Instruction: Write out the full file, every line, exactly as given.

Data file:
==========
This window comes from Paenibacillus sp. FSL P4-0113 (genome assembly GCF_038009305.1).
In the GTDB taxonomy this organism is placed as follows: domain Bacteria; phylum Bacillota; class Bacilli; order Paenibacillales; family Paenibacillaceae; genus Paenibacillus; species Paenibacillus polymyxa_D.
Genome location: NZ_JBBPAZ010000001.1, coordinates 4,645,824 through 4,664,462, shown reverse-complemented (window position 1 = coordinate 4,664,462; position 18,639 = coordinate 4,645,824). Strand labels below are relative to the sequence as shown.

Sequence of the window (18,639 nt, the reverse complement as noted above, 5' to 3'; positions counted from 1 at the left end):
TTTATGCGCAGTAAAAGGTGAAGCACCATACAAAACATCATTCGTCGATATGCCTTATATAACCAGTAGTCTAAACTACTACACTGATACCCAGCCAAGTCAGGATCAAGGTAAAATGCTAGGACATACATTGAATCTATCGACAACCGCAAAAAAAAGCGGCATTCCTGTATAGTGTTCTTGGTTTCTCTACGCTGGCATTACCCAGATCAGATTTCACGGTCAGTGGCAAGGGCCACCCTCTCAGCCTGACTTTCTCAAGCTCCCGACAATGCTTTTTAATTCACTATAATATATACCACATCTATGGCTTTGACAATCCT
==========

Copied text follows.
This window comes from Paenibacillus sp. FSL P4-0113 (genome assembly GCF_038009305.1).
In the GTDB taxonomy this organism is placed as follows: domain Bacteria; phylum Bacillota; class Bacilli; order Paenibacillales; family Paenibacillaceae; genus Paenibacillus; species Paenibacillus polymyxa_D.
Genome location: NZ_JBBPAZ010000001.1, coordinates 4,645,824 through 4,664,462, shown reverse-complemented (window position 1 = coordinate 4,664,462; position 18,639 = coordinate 4,645,824). Strand labels below are relative to the sequence as shown.

Sequence of the window (18,639 nt, the reverse complement as noted above, 5' to 3'; positions counted from 1 at the left end):
TTTATGCGCAGTAAAAGGTGAAGCACCATACAAAACATCATTCGTCGATATGCCTTATATAACCAGTAGTCTAAACTACTACACTGATACCCAGCCAAGTCAGGATCAAGGTAAAATGCTAGGACATACATTGAATCTATCGACAACCGCAAAAAAAAGCGGCATTCCTGTATAGTGTTCTTGGTTTCTCTACGCTGGCATTACCCAGATCAGATTTCACGGTCAGTGGCAAGGGCCACCCTCTCAGCCTGACTTTCTCAAGCTCCCGACAATGCTTTTTAATTCACTATAATATATACCACATCTATGGCTTTGACAATCCT